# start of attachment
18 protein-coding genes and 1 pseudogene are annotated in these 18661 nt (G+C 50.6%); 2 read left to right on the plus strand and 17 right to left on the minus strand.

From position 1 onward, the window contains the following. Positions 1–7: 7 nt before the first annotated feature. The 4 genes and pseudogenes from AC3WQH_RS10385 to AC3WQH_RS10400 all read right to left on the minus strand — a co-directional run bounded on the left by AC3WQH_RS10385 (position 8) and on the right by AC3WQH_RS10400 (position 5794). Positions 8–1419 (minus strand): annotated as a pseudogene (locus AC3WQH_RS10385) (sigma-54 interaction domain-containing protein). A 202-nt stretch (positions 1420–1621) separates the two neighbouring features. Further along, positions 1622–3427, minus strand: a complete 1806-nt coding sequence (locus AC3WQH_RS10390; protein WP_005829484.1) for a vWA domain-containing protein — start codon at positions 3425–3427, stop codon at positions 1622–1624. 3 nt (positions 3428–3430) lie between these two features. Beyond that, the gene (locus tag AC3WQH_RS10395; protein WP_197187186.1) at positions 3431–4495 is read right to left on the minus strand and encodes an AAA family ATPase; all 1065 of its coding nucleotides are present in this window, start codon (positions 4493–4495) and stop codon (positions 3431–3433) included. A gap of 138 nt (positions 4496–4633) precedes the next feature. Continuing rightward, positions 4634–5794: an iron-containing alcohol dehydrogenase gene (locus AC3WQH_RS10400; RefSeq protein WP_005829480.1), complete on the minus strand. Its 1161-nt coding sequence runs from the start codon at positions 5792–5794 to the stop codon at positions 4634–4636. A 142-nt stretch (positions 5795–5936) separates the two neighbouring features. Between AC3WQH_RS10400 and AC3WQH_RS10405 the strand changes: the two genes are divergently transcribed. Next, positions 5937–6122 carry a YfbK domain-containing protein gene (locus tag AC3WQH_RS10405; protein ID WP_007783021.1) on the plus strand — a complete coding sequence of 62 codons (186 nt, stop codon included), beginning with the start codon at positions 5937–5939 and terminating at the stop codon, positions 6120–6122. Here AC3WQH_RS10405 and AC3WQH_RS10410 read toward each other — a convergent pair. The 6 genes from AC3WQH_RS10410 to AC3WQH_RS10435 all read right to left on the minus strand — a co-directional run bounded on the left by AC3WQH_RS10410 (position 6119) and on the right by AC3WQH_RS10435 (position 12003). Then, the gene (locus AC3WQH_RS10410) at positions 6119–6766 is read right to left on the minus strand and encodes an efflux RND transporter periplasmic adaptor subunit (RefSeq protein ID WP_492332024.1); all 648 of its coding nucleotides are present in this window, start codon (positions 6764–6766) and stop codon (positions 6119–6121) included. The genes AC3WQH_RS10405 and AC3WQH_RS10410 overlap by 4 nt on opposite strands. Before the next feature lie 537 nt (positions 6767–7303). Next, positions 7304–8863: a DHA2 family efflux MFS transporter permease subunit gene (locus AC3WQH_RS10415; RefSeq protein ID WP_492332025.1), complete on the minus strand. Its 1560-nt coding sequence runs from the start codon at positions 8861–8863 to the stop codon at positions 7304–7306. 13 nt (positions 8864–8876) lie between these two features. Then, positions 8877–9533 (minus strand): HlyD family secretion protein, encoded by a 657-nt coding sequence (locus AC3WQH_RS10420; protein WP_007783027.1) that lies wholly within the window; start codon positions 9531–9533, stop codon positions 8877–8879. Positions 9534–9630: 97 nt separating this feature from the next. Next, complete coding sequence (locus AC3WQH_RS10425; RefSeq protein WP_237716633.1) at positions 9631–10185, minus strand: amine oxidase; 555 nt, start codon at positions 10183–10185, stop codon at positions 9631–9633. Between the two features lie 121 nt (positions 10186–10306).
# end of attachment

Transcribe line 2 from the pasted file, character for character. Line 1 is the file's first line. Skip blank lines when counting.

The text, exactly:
From position 1 onward, the window contains the following. Positions 1–7: 7 nt before the first annotated feature. The 4 genes and pseudogenes from AC3WQH_RS10385 to AC3WQH_RS10400 all read right to left on the minus strand — a co-directional run bounded on the left by AC3WQH_RS10385 (position 8) and on the right by AC3WQH_RS10400 (position 5794). Positions 8–1419 (minus strand): annotated as a pseudogene (locus AC3WQH_RS10385) (sigma-54 interaction domain-containing protein). A 202-nt stretch (positions 1420–1621) separates the two neighbouring features. Further along, positions 1622–3427, minus strand: a complete 1806-nt coding sequence (locus AC3WQH_RS10390; protein WP_005829484.1) for a vWA domain-containing protein — start codon at positions 3425–3427, stop codon at positions 1622–1624. 3 nt (positions 3428–3430) lie between these two features. Beyond that, the gene (locus tag AC3WQH_RS10395; protein WP_197187186.1) at positions 3431–4495 is read right to left on the minus strand and encodes an AAA family ATPase; all 1065 of its coding nucleotides are present in this window, start codon (positions 4493–4495) and stop codon (positions 3431–3433) included. A gap of 138 nt (positions 4496–4633) precedes the next feature. Continuing rightward, positions 4634–5794: an iron-containing alcohol dehydrogenase gene (locus AC3WQH_RS10400; RefSeq protein WP_005829480.1), complete on the minus strand. Its 1161-nt coding sequence runs from the start codon at positions 5792–5794 to the stop codon at positions 4634–4636. A 142-nt stretch (positions 5795–5936) separates the two neighbouring features. Between AC3WQH_RS10400 and AC3WQH_RS10405 the strand changes: the two genes are divergently transcribed. Next, positions 5937–6122 carry a YfbK domain-containing protein gene (locus tag AC3WQH_RS10405; protein ID WP_007783021.1) on the plus strand — a complete coding sequence of 62 codons (186 nt, stop codon included), beginning with the start codon at positions 5937–5939 and terminating at the stop codon, positions 6120–6122. Here AC3WQH_RS10405 and AC3WQH_RS10410 read toward each other — a convergent pair. The 6 genes from AC3WQH_RS10410 to AC3WQH_RS10435 all read right to left on the minus strand — a co-directional run bounded on the left by AC3WQH_RS10410 (position 6119) and on the right by AC3WQH_RS10435 (position 12003). Then, the gene (locus AC3WQH_RS10410) at positions 6119–6766 is read right to left on the minus strand and encodes an efflux RND transporter periplasmic adaptor subunit (RefSeq protein ID WP_492332024.1); all 648 of its coding nucleotides are present in this window, start codon (positions 6764–6766) and stop codon (positions 6119–6121) included. The genes AC3WQH_RS10405 and AC3WQH_RS10410 overlap by 4 nt on opposite strands. Before the next feature lie 537 nt (positions 6767–7303). Next, positions 7304–8863: a DHA2 family efflux MFS transporter permease subunit gene (locus AC3WQH_RS10415; RefSeq protein ID WP_492332025.1), complete on the minus strand. Its 1560-nt coding sequence runs from the start codon at positions 8861–8863 to the stop codon at positions 7304–7306. 13 nt (positions 8864–8876) lie between these two features. Then, positions 8877–9533 (minus strand): HlyD family secretion protein, encoded by a 657-nt coding sequence (locus AC3WQH_RS10420; protein WP_007783027.1) that lies wholly within the window; start codon positions 9531–9533, stop codon positions 8877–8879. Positions 9534–9630: 97 nt separating this feature from the next. Next, complete coding sequence (locus AC3WQH_RS10425; RefSeq protein WP_237716633.1) at positions 9631–10185, minus strand: amine oxidase; 555 nt, start codon at positions 10183–10185, stop codon at positions 9631–9633. Between the two features lie 121 nt (positions 10186–10306).